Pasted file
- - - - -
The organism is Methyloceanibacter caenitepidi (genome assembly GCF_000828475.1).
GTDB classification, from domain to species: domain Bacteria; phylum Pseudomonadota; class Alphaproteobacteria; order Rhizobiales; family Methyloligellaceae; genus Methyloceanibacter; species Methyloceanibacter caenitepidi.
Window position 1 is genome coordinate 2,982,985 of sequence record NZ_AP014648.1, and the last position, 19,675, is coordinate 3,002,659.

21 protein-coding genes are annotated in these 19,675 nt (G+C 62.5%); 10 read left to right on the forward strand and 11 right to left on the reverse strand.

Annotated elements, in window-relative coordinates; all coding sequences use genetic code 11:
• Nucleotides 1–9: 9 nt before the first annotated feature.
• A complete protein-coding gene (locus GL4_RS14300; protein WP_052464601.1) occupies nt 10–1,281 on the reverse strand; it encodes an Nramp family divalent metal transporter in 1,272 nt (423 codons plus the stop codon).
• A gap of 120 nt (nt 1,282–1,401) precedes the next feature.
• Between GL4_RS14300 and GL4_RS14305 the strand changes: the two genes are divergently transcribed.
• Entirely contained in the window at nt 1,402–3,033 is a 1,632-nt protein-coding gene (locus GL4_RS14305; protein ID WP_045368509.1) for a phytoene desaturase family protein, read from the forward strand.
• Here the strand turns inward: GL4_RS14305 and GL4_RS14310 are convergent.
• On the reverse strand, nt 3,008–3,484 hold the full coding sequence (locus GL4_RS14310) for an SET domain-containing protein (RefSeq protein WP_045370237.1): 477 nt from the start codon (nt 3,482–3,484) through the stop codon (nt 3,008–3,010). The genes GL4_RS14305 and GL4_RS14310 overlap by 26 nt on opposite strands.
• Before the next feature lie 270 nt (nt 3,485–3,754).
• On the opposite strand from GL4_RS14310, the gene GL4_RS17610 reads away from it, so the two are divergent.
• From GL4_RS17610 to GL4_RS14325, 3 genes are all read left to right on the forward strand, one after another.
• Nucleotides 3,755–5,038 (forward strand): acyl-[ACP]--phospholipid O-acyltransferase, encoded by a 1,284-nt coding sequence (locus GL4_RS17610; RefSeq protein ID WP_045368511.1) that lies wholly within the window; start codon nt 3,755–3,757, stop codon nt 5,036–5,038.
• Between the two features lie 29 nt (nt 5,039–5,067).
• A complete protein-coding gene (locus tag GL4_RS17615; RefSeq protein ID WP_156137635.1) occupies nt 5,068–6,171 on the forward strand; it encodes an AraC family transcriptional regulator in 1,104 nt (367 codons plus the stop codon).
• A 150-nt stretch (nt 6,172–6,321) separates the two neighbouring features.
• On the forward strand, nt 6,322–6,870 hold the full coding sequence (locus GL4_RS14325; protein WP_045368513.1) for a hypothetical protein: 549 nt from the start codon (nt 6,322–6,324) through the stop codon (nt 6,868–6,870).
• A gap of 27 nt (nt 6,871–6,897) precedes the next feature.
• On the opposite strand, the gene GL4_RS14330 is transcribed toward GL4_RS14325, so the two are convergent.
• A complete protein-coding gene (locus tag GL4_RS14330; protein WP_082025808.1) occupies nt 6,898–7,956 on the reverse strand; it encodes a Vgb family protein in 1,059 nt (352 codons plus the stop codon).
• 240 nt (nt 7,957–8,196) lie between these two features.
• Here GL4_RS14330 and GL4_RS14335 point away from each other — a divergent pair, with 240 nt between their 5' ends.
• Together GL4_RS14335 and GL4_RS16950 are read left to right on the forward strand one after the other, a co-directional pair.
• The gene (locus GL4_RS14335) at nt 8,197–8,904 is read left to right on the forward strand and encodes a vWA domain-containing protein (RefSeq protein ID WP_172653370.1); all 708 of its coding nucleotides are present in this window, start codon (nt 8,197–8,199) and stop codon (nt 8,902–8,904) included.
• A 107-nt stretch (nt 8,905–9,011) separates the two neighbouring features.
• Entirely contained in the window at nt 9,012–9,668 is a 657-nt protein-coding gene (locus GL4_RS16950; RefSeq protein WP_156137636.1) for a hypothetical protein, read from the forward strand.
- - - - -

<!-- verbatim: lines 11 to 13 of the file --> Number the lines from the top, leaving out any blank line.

• Here the strand turns inward: GL4_RS14305 and GL4_RS14310 are convergent.
• On the reverse strand, nt 3,008–3,484 hold the full coding sequence (locus GL4_RS14310) for an SET domain-containing protein (RefSeq protein WP_045370237.1): 477 nt from the start codon (nt 3,482–3,484) through the stop codon (nt 3,008–3,010). The genes GL4_RS14305 and GL4_RS14310 overlap by 26 nt on opposite strands.
• Before the next feature lie 270 nt (nt 3,485–3,754).